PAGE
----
10. Thanks for all contributions. Recalling that I am talking at this stage about minor niggles and trying to be proactive about it, and the fact that the last round of major fundraising/rebuild was only in 1990 (cost then c£125k) it's not very likely I'm going to get very far if I go the whole hog as suggested.. It may be that commissioning a report from an IOA will be the next step, at least on overall condition etc. Do I dare go back to the original Diocesan Adviser - who proposed the current scheme and no doubt recommended Daniels - and is now elsewhere but a very prominent IOA himself? hmm...
  11. An interesting point, but this is the same Proms Administrator who commissioned and put Birtwhistle's "Panic" in the Last Night a few years back much to the consternation of about 99.5% of the viewing public....
  12. I have to say I found the sound quality of the concert rather disappointing, but perhaps that's just a function of the reproduction via my Sky+ box. The balance, especialy of the choral forces (in particular, in The Rio Grande) was too distant to my ear. Why do the BBC insist on covering the organ in that horrible mottled lighting effect? Quite disgusting. The Rodrigo is an old warhorse which would have been better replaced IMHO by a British alternative to mark the occasion.. perhaps the Sir Malcolm Arnold or Lennox Berkeley concertos? Would have been nice to have included either/both of these splendid composers this year... Still, roll on next season. Will I ever get my dream of Ian Tracey performing Guilmant's 2nd Symphony on the restored organ?.. I fear not!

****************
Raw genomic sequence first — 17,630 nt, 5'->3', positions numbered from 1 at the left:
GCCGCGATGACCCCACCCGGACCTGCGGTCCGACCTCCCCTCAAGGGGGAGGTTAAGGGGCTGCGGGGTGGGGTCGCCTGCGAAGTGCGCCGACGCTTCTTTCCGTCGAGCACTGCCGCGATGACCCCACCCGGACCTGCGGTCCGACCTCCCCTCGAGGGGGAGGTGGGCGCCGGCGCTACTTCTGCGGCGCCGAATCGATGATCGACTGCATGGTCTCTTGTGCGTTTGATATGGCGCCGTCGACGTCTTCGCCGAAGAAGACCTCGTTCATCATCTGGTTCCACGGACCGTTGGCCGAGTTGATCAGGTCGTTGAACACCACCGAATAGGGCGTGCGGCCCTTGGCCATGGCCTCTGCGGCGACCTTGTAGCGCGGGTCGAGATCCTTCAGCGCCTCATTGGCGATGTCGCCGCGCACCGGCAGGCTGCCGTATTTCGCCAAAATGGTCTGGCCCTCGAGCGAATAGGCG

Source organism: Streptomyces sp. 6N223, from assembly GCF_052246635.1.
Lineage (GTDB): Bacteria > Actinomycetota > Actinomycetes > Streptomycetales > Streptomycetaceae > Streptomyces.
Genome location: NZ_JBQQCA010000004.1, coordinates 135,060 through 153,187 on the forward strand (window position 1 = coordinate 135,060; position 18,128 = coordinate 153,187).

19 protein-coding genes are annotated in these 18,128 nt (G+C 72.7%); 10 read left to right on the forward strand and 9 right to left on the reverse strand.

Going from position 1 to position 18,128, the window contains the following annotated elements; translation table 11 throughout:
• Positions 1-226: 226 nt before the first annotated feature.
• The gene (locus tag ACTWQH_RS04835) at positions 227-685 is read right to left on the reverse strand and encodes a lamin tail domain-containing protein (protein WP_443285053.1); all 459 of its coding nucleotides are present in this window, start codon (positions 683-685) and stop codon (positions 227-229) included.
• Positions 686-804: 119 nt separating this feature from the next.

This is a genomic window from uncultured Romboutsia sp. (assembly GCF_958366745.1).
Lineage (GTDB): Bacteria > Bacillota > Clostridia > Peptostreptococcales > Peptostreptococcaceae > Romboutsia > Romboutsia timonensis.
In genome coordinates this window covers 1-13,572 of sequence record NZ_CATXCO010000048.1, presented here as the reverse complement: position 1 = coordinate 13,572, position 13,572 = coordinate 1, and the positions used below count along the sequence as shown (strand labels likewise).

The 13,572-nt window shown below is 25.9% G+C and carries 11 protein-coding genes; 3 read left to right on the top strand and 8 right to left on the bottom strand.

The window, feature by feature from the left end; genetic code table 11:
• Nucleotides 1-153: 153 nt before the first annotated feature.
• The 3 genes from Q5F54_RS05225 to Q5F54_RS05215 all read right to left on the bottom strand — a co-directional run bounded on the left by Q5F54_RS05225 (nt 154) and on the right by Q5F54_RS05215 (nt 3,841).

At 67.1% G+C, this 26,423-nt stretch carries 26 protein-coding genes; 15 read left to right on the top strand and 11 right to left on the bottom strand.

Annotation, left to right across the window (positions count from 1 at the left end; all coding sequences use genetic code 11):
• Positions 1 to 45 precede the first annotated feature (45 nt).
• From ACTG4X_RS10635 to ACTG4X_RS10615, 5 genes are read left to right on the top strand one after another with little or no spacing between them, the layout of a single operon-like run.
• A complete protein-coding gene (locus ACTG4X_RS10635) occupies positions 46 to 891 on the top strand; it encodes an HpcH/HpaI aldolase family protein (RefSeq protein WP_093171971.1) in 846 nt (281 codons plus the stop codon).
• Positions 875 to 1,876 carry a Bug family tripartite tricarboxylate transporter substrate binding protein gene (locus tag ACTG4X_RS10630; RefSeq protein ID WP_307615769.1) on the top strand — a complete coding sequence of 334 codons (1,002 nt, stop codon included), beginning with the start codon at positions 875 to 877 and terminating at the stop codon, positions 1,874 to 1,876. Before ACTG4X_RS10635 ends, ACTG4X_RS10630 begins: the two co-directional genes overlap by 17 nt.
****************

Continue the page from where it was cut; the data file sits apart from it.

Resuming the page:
13. Let me bring it back kinda to the original area of discussion. So here I am, I have a 15 year old organ which was rebuilt by PD.. Yes, it has the obligatory new mobile console.. Part of the organ which was rebuilt was purchased from another church, the other part is the original instrument for the church, manipulated wholesale by various builders over the years (including one of my predecessors!) I would therefore be reluctant to say there is anything within it of historic interest or that is typical of a particular period or school of English Organ Building. It is an instrument which is very suitable to it's primary purpose of accompanying congregational singing and the choir. I find it a flexible enough recital and examination instrument. The thing is, it is starting to play tricks and I had thought this might be typical of an instrument of this age. Reading many of the detailed and knowledgeable responses in this thread has me worried that is certainly not the case. The quirks at the moment are all very minor but I worry they are prelude to bigger problems to come. The question is therefore what do I do? Do I commission a thorough survey by Cawston Organs now they have purchased PD and see how the land lies? Or do I convince the PCC with appropriate arguments to employ someone else to do it? What is the "correct" approach here? Any thoughts appreciated..